In older reinforced concrete buildings, the transverse reinforced is spaced too far apart – typically around 12-16 inches apart. In new building, the code limits the spacing to 4 inches in critical sections of the column.

In the old buildings, there are not enough non-ductile columns and they are spaced too far apart — typically about 16 inches apart. In new buildings, by contrast, they are spaced just 3 to 4 inches apart. The wrapping confines the columns, making them stronger and more ductile. That means the structure can tolerate more movement.

The second retrofit is similar to first. It is a round carbon-fiber tube that has been filled with concrete. The concrete is grouted in so it is confining or squeezing the column. According to DesRoches, when you squeeze the column in such a way, you increase the ductility and the strength of the column.

The third and final retrofit uses a “smart” material known as a shape-memory alloy. It can deform significantly and then revert to its original shape.

“You can bend it, and it does not break,” DesRoches said. “The idea behind seismic retrofit is that you want the structure to bend, but not break. So we have these braces and shape-memory alloy cables in this brace, and when it deforms, it puts the force right back on the structure to pull it back into position.”

DesRoches continues, “What we’re trying to do in an earthquake is limit the deformation, particularly in an area where we know it is vulnerable. In this case, it is the base of the structure. We want to limit it to a level that we know is safe, and we believe this material can do that for us.”

What researchers hope to find out
Researchers hope to give building owners a number of different options at a variety of price points to retrofit their buildings and make them safer. Some of these options, like the shape-memory alloy brace, have never been tested before. Others have been tested, but not at this scale or capacity.

How the tests performed
During the test, researchers want to see various amounts shaking. When testing the retrofits, researchers start with low levels of shaking and gradually build up to larger levels of shaking.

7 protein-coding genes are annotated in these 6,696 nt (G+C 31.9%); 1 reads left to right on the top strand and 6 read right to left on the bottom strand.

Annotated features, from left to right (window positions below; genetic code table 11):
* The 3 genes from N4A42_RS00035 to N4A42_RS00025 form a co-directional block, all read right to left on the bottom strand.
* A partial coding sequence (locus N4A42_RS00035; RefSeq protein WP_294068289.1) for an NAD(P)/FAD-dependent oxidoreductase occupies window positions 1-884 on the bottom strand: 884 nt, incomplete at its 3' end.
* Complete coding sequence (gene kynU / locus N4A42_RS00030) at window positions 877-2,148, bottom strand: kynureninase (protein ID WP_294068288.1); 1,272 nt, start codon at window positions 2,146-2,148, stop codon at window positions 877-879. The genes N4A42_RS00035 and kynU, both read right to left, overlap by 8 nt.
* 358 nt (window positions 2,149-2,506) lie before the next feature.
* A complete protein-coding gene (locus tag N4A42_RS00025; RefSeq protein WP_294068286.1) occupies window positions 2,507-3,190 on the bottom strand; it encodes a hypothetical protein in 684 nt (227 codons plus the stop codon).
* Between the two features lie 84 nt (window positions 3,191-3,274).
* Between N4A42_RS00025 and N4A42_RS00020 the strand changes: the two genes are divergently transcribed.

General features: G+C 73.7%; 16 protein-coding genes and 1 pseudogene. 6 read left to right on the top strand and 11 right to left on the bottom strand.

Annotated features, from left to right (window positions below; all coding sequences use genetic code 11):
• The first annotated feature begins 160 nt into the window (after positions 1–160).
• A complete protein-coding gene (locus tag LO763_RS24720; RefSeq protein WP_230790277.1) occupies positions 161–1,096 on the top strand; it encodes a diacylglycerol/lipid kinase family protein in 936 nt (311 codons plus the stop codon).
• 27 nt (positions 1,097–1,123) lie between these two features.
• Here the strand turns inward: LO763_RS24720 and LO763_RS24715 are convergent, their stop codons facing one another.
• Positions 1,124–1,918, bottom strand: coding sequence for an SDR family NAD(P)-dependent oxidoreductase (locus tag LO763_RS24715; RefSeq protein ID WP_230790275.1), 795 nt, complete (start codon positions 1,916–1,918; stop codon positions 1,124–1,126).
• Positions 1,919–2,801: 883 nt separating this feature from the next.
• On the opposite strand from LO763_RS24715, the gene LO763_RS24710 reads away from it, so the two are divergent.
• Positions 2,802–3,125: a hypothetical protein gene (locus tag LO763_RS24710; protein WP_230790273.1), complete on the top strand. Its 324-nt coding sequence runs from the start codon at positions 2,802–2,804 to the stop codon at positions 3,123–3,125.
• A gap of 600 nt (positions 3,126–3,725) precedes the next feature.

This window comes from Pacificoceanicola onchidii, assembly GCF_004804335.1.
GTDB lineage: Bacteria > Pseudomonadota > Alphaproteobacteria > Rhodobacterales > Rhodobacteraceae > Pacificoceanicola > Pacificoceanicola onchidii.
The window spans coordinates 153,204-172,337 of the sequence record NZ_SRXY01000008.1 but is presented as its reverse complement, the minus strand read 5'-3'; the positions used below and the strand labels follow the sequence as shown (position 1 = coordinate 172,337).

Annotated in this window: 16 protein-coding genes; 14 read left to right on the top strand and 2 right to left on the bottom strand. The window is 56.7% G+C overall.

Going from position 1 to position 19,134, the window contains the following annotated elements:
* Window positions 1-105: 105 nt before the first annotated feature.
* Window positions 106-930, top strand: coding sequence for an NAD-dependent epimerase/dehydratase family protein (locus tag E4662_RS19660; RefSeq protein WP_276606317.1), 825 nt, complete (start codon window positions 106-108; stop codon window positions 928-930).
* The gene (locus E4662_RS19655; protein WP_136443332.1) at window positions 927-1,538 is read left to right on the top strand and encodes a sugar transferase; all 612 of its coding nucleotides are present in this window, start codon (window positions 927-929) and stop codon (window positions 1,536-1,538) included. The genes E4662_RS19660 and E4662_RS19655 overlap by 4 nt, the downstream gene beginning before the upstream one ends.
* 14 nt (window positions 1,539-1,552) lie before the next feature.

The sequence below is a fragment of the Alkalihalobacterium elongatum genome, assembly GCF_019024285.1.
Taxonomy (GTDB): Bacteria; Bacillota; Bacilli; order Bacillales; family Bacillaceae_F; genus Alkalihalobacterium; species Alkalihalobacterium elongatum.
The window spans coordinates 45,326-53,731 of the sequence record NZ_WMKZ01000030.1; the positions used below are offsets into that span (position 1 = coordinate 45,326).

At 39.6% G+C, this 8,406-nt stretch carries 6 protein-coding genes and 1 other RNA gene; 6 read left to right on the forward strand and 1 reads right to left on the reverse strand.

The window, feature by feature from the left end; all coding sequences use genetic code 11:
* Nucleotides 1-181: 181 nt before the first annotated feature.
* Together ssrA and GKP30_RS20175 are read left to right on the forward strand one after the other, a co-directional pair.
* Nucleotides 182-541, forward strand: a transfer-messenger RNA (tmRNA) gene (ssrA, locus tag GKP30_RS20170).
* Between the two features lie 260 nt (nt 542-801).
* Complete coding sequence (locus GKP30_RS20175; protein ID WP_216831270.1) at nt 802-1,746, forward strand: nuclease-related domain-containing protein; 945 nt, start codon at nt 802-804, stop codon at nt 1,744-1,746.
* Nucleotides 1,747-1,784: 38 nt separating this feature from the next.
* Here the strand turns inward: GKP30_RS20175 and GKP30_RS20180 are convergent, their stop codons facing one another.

“You may not see as much shaking as when we tested the virgin structure because in that case we went to the point where we had to stop because the structure was about to collapse,” DesRoches said during the final test. “You do not see that amount of shaking because we’re testing a retrofit that has been very successful and effective in limiting the deformation that you get in the structure.”

Overall, DesRoches and his team were pleased with the testing.

“I feel great about what I saw,” he said. “I was here for the first test, and the structure was classicly dangerous — what we call soft story — where the first story moved so much that if we hadn’t had the safety ropes inside, it would likely have collapsed.”

He continued, “You can see in the last test, it moved very little and it performed well. In fact, we almost made it too strong in a sense. I wouldn’t mind seeing a little more movement. We could have made it half as strong with half as much material and still received good performance from it. We did not come anywhere close to pushing those devices on the last test. It performed very well.”

Now researchers will spend the next three to six months combing through and analyzing all the data they’ve gathered during six months of testing.

Future of structure
Meanwhile, researchers are looking at a number of ways to continue utilizing the structure.

The first bay that they tested without any retrofit is significantly damaged, so they are looking at ways to repair it.

“This is the type of problem that we know we have after earthquakes,” DesRoches said. “We have a structure damaged, and they typically tear down the building if they feel it is not safe to reoccupy. However, we think there may be opportunities to develop rehabilitation methods to actually preserve and reoccupy the building without completely demolishing it.”